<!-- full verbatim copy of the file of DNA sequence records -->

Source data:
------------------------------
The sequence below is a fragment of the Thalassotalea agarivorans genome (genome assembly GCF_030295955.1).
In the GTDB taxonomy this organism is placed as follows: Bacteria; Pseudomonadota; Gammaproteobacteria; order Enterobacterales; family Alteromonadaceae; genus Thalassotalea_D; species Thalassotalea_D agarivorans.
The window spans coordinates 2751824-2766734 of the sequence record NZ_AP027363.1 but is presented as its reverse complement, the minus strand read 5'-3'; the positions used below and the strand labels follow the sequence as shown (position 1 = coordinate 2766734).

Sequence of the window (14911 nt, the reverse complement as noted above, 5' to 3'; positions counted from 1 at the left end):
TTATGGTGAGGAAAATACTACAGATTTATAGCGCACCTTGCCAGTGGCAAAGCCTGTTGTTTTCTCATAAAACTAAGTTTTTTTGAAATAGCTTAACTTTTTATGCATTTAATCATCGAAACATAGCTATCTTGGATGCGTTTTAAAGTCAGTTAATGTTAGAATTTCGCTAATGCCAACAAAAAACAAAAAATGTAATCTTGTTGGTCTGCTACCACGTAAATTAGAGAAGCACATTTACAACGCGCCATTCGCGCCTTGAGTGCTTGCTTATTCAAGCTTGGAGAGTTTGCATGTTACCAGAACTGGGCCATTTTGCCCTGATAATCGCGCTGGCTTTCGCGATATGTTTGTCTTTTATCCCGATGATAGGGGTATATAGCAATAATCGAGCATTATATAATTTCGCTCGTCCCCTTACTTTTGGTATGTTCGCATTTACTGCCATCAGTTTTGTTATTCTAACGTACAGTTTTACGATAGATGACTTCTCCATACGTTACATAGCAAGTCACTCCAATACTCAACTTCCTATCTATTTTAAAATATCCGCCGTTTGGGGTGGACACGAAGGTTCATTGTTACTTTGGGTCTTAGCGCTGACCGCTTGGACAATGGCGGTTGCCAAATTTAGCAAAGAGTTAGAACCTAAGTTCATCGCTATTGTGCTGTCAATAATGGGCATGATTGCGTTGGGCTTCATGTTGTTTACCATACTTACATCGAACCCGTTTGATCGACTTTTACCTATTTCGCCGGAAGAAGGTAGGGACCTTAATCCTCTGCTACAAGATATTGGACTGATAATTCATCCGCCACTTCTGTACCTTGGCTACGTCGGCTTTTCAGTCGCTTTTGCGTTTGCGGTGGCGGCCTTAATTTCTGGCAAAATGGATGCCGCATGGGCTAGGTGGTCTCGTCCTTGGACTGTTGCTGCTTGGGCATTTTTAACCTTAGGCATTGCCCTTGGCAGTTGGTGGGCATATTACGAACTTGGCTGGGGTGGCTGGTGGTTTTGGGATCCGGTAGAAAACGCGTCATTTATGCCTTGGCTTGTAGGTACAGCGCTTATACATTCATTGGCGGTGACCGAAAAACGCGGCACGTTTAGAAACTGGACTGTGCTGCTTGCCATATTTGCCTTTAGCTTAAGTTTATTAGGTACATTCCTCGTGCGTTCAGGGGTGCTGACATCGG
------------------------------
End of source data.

The sequence below is a fragment of the Thalassotalea agarivorans genome (genome assembly GCF_030295955.1).
In the GTDB taxonomy this organism is placed as follows: Bacteria; Pseudomonadota; Gammaproteobacteria; order Enterobacterales; family Alteromonadaceae; genus Thalassotalea_D; species Thalassotalea_D agarivorans.
The window spans coordinates 2751824-2766734 of the sequence record NZ_AP027363.1 but is presented as its reverse complement, the minus strand read 5'-3'; the positions used below and the strand labels follow the sequence as shown (position 1 = coordinate 2766734).

Sequence of the window (14911 nt, the reverse complement as noted above, 5' to 3'; positions counted from 1 at the left end):
TTATGGTGAGGAAAATACTACAGATTTATAGCGCACCTTGCCAGTGGCAAAGCCTGTTGTTTTCTCATAAAACTAAGTTTTTTTGAAATAGCTTAACTTTTTATGCATTTAATCATCGAAACATAGCTATCTTGGATGCGTTTTAAAGTCAGTTAATGTTAGAATTTCGCTAATGCCAACAAAAAACAAAAAATGTAATCTTGTTGGTCTGCTACCACGTAAATTAGAGAAGCACATTTACAACGCGCCATTCGCGCCTTGAGTGCTTGCTTATTCAAGCTTGGAGAGTTTGCATGTTACCAGAACTGGGCCATTTTGCCCTGATAATCGCGCTGGCTTTCGCGATATGTTTGTCTTTTATCCCGATGATAGGGGTATATAGCAATAATCGAGCATTATATAATTTCGCTCGTCCCCTTACTTTTGGTATGTTCGCATTTACTGCCATCAGTTTTGTTATTCTAACGTACAGTTTTACGATAGATGACTTCTCCATACGTTACATAGCAAGTCACTCCAATACTCAACTTCCTATCTATTTTAAAATATCCGCCGTTTGGGGTGGACACGAAGGTTCATTGTTACTTTGGGTCTTAGCGCTGACCGCTTGGACAATGGCGGTTGCCAAATTTAGCAAAGAGTTAGAACCTAAGTTCATCGCTATTGTGCTGTCAATAATGGGCATGATTGCGTTGGGCTTCATGTTGTTTACCATACTTACATCGAACCCGTTTGATCGACTTTTACCTATTTCGCCGGAAGAAGGTAGGGACCTTAATCCTCTGCTACAAGATATTGGACTGATAATTCATCCGCCACTTCTGTACCTTGGCTACGTCGGCTTTTCAGTCGCTTTTGCGTTTGCGGTGGCGGCCTTAATTTCTGGCAAAATGGATGCCGCATGGGCTAGGTGGTCTCGTCCTTGGACTGTTGCTGCTTGGGCATTTTTAACCTTAGGCATTGCCCTTGGCAGTTGGTGGGCATATTACGAACTTGGCTGGGGTGGCTGGTGGTTTTGGGATCCGGTAGAAAACGCGTCATTTATGCCTTGGCTTGTAGGTACAGCGCTTATACATTCATTGGCGGTGACCGAAAAACGCGGCACGTTTAGAAACTGGACTGTGCTGCTTGCCATATTTGCCTTTAGCTTAAGTTTATTAGGTACATTCCTCGTGCGTTCAGGGGTGCTGACATCGG